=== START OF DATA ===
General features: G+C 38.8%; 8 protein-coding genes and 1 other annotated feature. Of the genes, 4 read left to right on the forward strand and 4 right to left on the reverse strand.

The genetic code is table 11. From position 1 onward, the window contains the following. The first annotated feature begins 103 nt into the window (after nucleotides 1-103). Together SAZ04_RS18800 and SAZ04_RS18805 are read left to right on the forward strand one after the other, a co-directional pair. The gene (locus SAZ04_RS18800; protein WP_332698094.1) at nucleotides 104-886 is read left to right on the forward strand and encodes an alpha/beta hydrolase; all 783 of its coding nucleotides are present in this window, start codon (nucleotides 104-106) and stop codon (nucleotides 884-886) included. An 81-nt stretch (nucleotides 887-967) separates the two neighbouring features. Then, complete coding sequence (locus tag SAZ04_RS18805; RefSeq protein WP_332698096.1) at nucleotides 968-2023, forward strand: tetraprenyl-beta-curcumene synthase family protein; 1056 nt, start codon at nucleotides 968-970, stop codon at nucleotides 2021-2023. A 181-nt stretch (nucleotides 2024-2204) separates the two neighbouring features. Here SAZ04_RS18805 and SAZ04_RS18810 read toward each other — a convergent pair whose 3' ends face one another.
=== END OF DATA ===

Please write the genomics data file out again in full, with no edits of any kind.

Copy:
General features: G+C 38.8%; 8 protein-coding genes and 1 other annotated feature. Of the genes, 4 read left to right on the forward strand and 4 right to left on the reverse strand.

The genetic code is table 11. From position 1 onward, the window contains the following. The first annotated feature begins 103 nt into the window (after nucleotides 1-103). Together SAZ04_RS18800 and SAZ04_RS18805 are read left to right on the forward strand one after the other, a co-directional pair. The gene (locus SAZ04_RS18800; protein WP_332698094.1) at nucleotides 104-886 is read left to right on the forward strand and encodes an alpha/beta hydrolase; all 783 of its coding nucleotides are present in this window, start codon (nucleotides 104-106) and stop codon (nucleotides 884-886) included. An 81-nt stretch (nucleotides 887-967) separates the two neighbouring features. Then, complete coding sequence (locus tag SAZ04_RS18805; RefSeq protein WP_332698096.1) at nucleotides 968-2023, forward strand: tetraprenyl-beta-curcumene synthase family protein; 1056 nt, start codon at nucleotides 968-970, stop codon at nucleotides 2021-2023. A 181-nt stretch (nucleotides 2024-2204) separates the two neighbouring features. Here SAZ04_RS18805 and SAZ04_RS18810 read toward each other — a convergent pair whose 3' ends face one another.